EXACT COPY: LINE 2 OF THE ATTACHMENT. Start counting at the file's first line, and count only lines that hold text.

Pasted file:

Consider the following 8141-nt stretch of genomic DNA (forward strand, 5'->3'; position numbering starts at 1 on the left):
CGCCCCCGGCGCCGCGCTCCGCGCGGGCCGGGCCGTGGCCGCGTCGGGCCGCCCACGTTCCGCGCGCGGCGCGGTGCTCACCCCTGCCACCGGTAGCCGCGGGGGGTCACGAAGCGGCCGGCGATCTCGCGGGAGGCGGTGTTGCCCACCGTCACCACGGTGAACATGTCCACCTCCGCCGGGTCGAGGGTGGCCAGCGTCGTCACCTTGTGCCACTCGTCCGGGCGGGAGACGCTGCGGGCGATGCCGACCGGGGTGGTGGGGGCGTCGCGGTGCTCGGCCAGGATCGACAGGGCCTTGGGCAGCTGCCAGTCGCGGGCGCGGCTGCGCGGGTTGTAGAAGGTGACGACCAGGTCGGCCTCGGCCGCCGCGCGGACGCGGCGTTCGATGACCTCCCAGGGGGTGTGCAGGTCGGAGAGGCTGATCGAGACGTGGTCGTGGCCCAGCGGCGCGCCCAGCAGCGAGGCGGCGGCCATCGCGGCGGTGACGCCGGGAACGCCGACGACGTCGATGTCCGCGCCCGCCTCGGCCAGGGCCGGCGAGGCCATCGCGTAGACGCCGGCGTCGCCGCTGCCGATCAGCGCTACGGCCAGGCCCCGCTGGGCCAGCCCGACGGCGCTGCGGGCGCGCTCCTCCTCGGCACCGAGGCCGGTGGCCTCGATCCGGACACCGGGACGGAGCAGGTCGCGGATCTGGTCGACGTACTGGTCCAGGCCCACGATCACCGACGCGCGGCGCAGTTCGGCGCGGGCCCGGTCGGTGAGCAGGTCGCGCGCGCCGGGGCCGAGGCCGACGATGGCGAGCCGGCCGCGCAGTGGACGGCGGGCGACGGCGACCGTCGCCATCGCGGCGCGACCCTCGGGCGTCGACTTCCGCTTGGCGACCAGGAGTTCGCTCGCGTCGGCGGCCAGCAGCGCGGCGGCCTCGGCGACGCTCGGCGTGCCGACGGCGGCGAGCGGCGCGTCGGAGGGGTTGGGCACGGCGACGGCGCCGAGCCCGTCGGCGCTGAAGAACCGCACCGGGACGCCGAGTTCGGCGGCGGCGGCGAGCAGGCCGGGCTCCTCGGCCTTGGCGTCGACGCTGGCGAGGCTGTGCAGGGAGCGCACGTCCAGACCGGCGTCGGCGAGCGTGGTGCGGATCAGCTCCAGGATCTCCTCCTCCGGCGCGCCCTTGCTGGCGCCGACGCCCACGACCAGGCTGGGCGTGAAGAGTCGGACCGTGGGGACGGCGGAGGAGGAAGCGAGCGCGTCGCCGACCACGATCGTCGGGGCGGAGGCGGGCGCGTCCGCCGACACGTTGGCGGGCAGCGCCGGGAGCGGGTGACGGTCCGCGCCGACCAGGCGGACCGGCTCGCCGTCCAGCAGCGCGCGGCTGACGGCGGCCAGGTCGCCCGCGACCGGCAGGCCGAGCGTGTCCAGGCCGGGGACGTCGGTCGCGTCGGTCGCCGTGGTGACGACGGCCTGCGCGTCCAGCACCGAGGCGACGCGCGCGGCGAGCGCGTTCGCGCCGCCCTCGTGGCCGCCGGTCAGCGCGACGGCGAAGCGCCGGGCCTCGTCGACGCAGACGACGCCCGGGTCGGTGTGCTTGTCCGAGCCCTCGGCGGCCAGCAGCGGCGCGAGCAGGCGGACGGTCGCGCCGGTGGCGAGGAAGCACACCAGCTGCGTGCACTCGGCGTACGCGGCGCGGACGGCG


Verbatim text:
CGCCCCCGGCGCCGCGCTCCGCGCGGGCCGGGCCGTGGCCGCGTCGGGCCGCCCACGTTCCGCGCGCGGCGCGGTGCTCACCCCTGCCACCGGTAGCCGCGGGGGGTCACGAAGCGGCCGGCGATCTCGCGGGAGGCGGTGTTGCCCACCGTCACCACGGTGAACATGTCCACCTCCGCCGGGTCGAGGGTGGCCAGCGTCGTCACCTTGTGCCACTCGTCCGGGCGGGAGACGCTGCGGGCGATGCCGACCGGGGTGGTGGGGGCGTCGCGGTGCTCGGCCAGGATCGACAGGGCCTTGGGCAGCTGCCAGTCGCGGGCGCGGCTGCGCGGGTTGTAGAAGGTGACGACCAGGTCGGCCTCGGCCGCCGCGCGGACGCGGCGTTCGATGACCTCCCAGGGGGTGTGCAGGTCGGAGAGGCTGATCGAGACGTGGTCGTGGCCCAGCGGCGCGCCCAGCAGCGAGGCGGCGGCCATCGCGGCGGTGACGCCGGGAACGCCGACGACGTCGATGTCCGCGCCCGCCTCGGCCAGGGCCGGCGAGGCCATCGCGTAGACGCCGGCGTCGCCGCTGCCGATCAGCGCTACGGCCAGGCCCCGCTGGGCCAGCCCGACGGCGCTGCGGGCGCGCTCCTCCTCGGCACCGAGGCCGGTGGCCTCGATCCGGACACCGGGACGGAGCAGGTCGCGGATCTGGTCGACGTACTGGTCCAGGCCCACGATCACCGACGCGCGGCGCAGTTCGGCGCGGGCCCGGTCGGTGAGCAGGTCGCGCGCGCCGGGGCCGAGGCCGACGATGGCGAGCCGGCCGCGCAGTGGACGGCGGGCGACGGCGACCGTCGCCATCGCGGCGCGACCCTCGGGCGTCGACTTCCGCTTGGCGACCAGGAGTTCGCTCGCGTCGGCGGCCAGCAGCGCGGCGGCCTCGGCGACGCTCGGCGTGCCGACGGCGGCGAGCGGCGCGTCGGAGGGGTTGGGCACGGCGACGGCGCCGAGCCCGTCGGCGCTGAAGAACCGCACCGGGACGCCGAGTTCGGCGGCGGCGGCGAGCAGGCCGGGCTCCTCGGCCTTGGCGTCGACGCTGGCGAGGCTGTGCAGGGAGCGCACGTCCAGACCGGCGTCGGCGAGCGTGGTGCGGATCAGCTCCAGGATCTCCTCCTCCGGCGCGCCCTTGCTGGCGCCGACGCCCACGACCAGGCTGGGCGTGAAGAGTCGGACCGTGGGGACGGCGGAGGAGGAAGCGAGCGCGTCGCCGACCACGATCGTCGGGGCGGAGGCGGGCGCGTCCGCCGACACGTTGGCGGGCAGCGCCGGGAGCGGGTGACGGTCCGCGCCGACCAGGCGGACCGGCTCGCCGTCCAGCAGCGCGCGGCTGACGGCGGCCAGGTCGCCCGCGACCGGCAGGCCGAGCGTGTCCAGGCCGGGGACGTCGGTCGCGTCGGTCGCCGTGGTGACGACGGCCTGCGCGTCCAGCACCGAGGCGACGCGCGCGGCGAGCGCGTTCGCGCCGCCCTCGTGGCCGCCGGTCAGCGCGACGGCGAAGCGCCGGGCCTCGTCGACGCAGACGACGCCCGGGTCGGTGTGCTTGTCCGAGCCCTCGGCGGCCAGCAGCGGCGCGAGCAGGCGGACGGTCGCGCCGGTGGCGAGGAAGCACACCAGCTGCGTGCACTCGGCGTACGCGGCGCGGACGGCG